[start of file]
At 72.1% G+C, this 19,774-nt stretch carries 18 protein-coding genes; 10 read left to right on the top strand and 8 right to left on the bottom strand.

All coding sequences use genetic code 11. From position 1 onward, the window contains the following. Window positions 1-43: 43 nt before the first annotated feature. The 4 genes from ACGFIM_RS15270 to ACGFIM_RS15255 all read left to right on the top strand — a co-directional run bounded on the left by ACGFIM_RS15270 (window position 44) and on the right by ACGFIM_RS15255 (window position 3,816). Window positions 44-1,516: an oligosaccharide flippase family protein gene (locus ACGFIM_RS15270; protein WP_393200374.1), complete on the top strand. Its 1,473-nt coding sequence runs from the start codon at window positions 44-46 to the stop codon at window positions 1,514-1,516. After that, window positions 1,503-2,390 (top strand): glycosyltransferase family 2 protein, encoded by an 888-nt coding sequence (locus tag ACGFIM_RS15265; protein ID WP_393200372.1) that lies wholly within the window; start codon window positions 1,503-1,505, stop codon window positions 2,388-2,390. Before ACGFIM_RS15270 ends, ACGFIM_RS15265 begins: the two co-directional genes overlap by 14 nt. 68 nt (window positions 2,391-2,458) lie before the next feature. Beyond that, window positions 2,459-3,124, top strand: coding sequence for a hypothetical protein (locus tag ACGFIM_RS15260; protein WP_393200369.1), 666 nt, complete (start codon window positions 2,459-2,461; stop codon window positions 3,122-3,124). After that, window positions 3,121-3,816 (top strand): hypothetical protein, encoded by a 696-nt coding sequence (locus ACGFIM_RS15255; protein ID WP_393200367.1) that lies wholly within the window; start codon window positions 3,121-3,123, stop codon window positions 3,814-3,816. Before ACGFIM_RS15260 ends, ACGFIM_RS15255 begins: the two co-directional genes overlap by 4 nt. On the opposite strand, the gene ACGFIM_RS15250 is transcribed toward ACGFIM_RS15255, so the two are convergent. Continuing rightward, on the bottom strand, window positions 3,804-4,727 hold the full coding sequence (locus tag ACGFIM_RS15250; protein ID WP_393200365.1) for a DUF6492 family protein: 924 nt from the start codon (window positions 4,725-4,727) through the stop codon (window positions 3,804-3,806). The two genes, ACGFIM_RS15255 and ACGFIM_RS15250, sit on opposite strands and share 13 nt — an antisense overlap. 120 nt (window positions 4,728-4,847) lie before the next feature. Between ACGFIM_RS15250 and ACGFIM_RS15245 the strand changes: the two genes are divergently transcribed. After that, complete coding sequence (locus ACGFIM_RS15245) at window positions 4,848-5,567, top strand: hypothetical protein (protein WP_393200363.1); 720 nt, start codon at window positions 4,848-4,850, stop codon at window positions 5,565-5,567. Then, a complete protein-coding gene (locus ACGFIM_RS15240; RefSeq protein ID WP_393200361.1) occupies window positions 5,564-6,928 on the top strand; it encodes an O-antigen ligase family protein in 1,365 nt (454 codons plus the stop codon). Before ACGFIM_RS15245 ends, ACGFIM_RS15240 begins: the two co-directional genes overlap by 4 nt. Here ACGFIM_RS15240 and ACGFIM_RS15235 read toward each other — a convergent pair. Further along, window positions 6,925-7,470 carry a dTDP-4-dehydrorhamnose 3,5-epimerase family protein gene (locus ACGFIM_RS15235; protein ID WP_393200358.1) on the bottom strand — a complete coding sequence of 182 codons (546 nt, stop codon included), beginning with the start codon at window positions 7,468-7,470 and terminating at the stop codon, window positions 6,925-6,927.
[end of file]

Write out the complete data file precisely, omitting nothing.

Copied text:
At 72.1% G+C, this 19,774-nt stretch carries 18 protein-coding genes; 10 read left to right on the top strand and 8 right to left on the bottom strand.

All coding sequences use genetic code 11. From position 1 onward, the window contains the following. Window positions 1-43: 43 nt before the first annotated feature. The 4 genes from ACGFIM_RS15270 to ACGFIM_RS15255 all read left to right on the top strand — a co-directional run bounded on the left by ACGFIM_RS15270 (window position 44) and on the right by ACGFIM_RS15255 (window position 3,816). Window positions 44-1,516: an oligosaccharide flippase family protein gene (locus ACGFIM_RS15270; protein WP_393200374.1), complete on the top strand. Its 1,473-nt coding sequence runs from the start codon at window positions 44-46 to the stop codon at window positions 1,514-1,516. After that, window positions 1,503-2,390 (top strand): glycosyltransferase family 2 protein, encoded by an 888-nt coding sequence (locus tag ACGFIM_RS15265; protein ID WP_393200372.1) that lies wholly within the window; start codon window positions 1,503-1,505, stop codon window positions 2,388-2,390. Before ACGFIM_RS15270 ends, ACGFIM_RS15265 begins: the two co-directional genes overlap by 14 nt. 68 nt (window positions 2,391-2,458) lie before the next feature. Beyond that, window positions 2,459-3,124, top strand: coding sequence for a hypothetical protein (locus tag ACGFIM_RS15260; protein WP_393200369.1), 666 nt, complete (start codon window positions 2,459-2,461; stop codon window positions 3,122-3,124). After that, window positions 3,121-3,816 (top strand): hypothetical protein, encoded by a 696-nt coding sequence (locus ACGFIM_RS15255; protein ID WP_393200367.1) that lies wholly within the window; start codon window positions 3,121-3,123, stop codon window positions 3,814-3,816. Before ACGFIM_RS15260 ends, ACGFIM_RS15255 begins: the two co-directional genes overlap by 4 nt. On the opposite strand, the gene ACGFIM_RS15250 is transcribed toward ACGFIM_RS15255, so the two are convergent. Continuing rightward, on the bottom strand, window positions 3,804-4,727 hold the full coding sequence (locus tag ACGFIM_RS15250; protein ID WP_393200365.1) for a DUF6492 family protein: 924 nt from the start codon (window positions 4,725-4,727) through the stop codon (window positions 3,804-3,806). The two genes, ACGFIM_RS15255 and ACGFIM_RS15250, sit on opposite strands and share 13 nt — an antisense overlap. 120 nt (window positions 4,728-4,847) lie before the next feature. Between ACGFIM_RS15250 and ACGFIM_RS15245 the strand changes: the two genes are divergently transcribed. After that, complete coding sequence (locus ACGFIM_RS15245) at window positions 4,848-5,567, top strand: hypothetical protein (protein WP_393200363.1); 720 nt, start codon at window positions 4,848-4,850, stop codon at window positions 5,565-5,567. Then, a complete protein-coding gene (locus ACGFIM_RS15240; RefSeq protein ID WP_393200361.1) occupies window positions 5,564-6,928 on the top strand; it encodes an O-antigen ligase family protein in 1,365 nt (454 codons plus the stop codon). Before ACGFIM_RS15245 ends, ACGFIM_RS15240 begins: the two co-directional genes overlap by 4 nt. Here ACGFIM_RS15240 and ACGFIM_RS15235 read toward each other — a convergent pair. Further along, window positions 6,925-7,470 carry a dTDP-4-dehydrorhamnose 3,5-epimerase family protein gene (locus ACGFIM_RS15235; protein ID WP_393200358.1) on the bottom strand — a complete coding sequence of 182 codons (546 nt, stop codon included), beginning with the start codon at window positions 7,468-7,470 and terminating at the stop codon, window positions 6,925-6,927.